- "The mediation panel is optimistic": Chief Justice of India said
- Mediation panel was today given time till August 15
- 14 appeals filed in top court against Allahabad High Court judgment
The mediation panel for the Ayodhya temple-mosque dispute was today given time till August 15 by the Supreme Court to come up with a solution. "The panel wants more time, which we are inclined to give," said a constitution bench headed by Chief Justice of India Ranjan Gogoi. In the hearing that lasted six minutes, the Chief Justice also said: "The mediation panel is optimistic."
In the previous hearing, the top court had referred the decades-old dispute for mediation and set up the panel, headed by former Supreme Court judge FM Kalifulla. The panel has been tasked by the court to hold consultations to explore a potential avenue for an amicable settlement.
The other two members of the panel are spiritual guru Sri Sri Ravishankar and senior advocate Sriram Panchu, a well-known mediator in the legal circles. The panel was constituted after the court noted "the lack of consensus between the parties in the matter". The court had asked the panel to conduct in-camera proceedings and were given eight weeks to speak to all stake-holders.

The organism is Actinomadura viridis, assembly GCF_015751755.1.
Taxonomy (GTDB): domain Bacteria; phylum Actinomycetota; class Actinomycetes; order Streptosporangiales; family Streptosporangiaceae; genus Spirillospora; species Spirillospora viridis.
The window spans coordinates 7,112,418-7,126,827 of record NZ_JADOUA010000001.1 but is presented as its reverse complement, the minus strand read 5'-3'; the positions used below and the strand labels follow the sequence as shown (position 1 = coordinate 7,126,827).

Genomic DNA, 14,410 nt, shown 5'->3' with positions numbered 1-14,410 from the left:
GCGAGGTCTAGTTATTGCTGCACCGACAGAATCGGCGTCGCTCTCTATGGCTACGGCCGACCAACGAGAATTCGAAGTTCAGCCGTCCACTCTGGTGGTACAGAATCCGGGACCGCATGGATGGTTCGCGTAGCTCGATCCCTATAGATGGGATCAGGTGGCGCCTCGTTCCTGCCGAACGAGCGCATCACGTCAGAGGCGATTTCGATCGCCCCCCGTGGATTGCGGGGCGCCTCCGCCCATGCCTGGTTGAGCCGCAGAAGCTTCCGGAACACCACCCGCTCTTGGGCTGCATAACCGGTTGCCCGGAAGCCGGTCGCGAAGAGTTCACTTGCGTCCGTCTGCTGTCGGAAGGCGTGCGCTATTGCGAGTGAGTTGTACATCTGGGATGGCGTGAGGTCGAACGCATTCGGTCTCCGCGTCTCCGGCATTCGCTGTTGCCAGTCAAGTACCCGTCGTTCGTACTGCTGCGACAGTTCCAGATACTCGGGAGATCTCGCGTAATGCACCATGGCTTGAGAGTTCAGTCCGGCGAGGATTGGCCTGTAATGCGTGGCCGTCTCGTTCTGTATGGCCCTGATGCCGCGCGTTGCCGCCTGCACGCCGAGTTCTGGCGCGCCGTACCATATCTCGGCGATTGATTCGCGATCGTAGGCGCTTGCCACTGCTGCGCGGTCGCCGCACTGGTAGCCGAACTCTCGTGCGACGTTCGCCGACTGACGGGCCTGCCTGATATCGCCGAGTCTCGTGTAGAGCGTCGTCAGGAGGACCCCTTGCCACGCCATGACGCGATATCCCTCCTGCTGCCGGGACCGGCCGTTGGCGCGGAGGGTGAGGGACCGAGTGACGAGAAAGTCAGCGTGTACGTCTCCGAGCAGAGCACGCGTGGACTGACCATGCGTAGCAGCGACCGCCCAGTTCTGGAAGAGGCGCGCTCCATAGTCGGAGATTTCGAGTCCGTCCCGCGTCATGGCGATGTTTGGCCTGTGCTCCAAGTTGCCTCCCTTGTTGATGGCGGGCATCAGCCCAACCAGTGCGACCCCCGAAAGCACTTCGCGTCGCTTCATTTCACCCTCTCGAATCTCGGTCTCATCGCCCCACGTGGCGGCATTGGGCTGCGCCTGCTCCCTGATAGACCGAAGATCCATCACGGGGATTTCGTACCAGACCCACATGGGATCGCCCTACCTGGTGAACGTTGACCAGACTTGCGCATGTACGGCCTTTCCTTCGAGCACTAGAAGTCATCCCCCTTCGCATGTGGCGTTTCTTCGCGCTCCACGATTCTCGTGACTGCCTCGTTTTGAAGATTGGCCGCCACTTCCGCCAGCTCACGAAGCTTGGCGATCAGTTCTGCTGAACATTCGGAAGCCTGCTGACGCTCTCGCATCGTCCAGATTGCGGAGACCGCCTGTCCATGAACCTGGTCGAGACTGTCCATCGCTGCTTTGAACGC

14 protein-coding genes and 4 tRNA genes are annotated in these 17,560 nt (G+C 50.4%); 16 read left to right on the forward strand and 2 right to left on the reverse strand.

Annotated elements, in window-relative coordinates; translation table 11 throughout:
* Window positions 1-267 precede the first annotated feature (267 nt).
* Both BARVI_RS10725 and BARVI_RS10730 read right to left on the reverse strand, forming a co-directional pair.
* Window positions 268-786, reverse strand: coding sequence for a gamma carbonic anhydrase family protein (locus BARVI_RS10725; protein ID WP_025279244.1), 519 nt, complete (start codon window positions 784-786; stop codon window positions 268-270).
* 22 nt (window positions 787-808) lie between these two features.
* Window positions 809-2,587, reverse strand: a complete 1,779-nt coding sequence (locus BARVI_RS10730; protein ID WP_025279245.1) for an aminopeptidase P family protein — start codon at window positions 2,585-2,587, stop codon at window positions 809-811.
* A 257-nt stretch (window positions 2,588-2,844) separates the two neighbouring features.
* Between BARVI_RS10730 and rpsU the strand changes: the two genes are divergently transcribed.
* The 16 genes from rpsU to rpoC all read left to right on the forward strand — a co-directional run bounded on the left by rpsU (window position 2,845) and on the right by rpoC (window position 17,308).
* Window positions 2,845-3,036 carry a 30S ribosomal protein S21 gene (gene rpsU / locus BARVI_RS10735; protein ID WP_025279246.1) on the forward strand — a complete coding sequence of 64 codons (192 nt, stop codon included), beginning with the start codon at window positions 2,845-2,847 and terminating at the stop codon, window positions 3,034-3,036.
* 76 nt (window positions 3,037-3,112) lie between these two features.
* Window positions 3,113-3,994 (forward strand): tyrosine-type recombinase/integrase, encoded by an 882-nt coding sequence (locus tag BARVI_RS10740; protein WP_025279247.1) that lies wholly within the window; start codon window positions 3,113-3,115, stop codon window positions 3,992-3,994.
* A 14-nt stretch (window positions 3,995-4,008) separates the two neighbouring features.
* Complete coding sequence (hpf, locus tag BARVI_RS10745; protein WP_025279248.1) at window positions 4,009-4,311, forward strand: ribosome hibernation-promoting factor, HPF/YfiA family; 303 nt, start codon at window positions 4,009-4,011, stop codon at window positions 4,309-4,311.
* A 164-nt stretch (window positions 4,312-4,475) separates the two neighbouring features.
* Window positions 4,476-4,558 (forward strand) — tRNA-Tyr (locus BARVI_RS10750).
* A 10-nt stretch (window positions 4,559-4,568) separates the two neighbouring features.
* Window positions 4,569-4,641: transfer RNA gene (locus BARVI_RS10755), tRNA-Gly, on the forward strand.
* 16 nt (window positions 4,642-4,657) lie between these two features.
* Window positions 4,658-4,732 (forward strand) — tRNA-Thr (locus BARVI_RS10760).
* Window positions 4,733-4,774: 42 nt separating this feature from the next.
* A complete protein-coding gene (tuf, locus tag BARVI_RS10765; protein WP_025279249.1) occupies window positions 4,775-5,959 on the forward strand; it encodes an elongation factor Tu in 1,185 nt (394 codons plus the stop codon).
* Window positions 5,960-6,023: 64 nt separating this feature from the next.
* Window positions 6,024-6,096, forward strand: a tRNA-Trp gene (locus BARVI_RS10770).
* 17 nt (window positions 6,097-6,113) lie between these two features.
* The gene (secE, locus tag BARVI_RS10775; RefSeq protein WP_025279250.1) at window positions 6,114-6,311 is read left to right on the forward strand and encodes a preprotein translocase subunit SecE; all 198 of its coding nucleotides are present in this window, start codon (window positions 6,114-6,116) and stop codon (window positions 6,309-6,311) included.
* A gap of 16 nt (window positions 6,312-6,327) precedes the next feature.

The dispute involves the site in Ayodhya where the 16th-century Babri mosque stood before it was razed in 1992 by Hindu activists who believe that it was built on the ruins of an ancient temple marking the birthplace of Lord Ram. In riots following the mosque demolition, 2,000 people died across the country.
Fourteen appeals have been filed in the top court against the 2010 Allahabad High Court judgment, delivered in four civil suits, that the 2.77-acre land in Ayodhya be partitioned equally among the three parties - the Sunni Waqf Board, the Nirmohi Akhara and Ram Lalla (infant Ram).
The Constitution Bench chose mediation despite objections from petitioners like the Uttar Pradesh government. Barring the Sunni Waqf Board and the Nirmohi Akhara, one of the Hindu petitioners, all were against mediation. But the judges said mediation may help in "healing relations".
"It is not only about property. It is about mind, heart and healing, if possible," the bench had said in a past hearing.
Besides the Chief Justice, the other judges in the constitution bench are Justices SA Bobde, DY Chandrachud, Ashok Bhushan and S. Abdul Nazeer.
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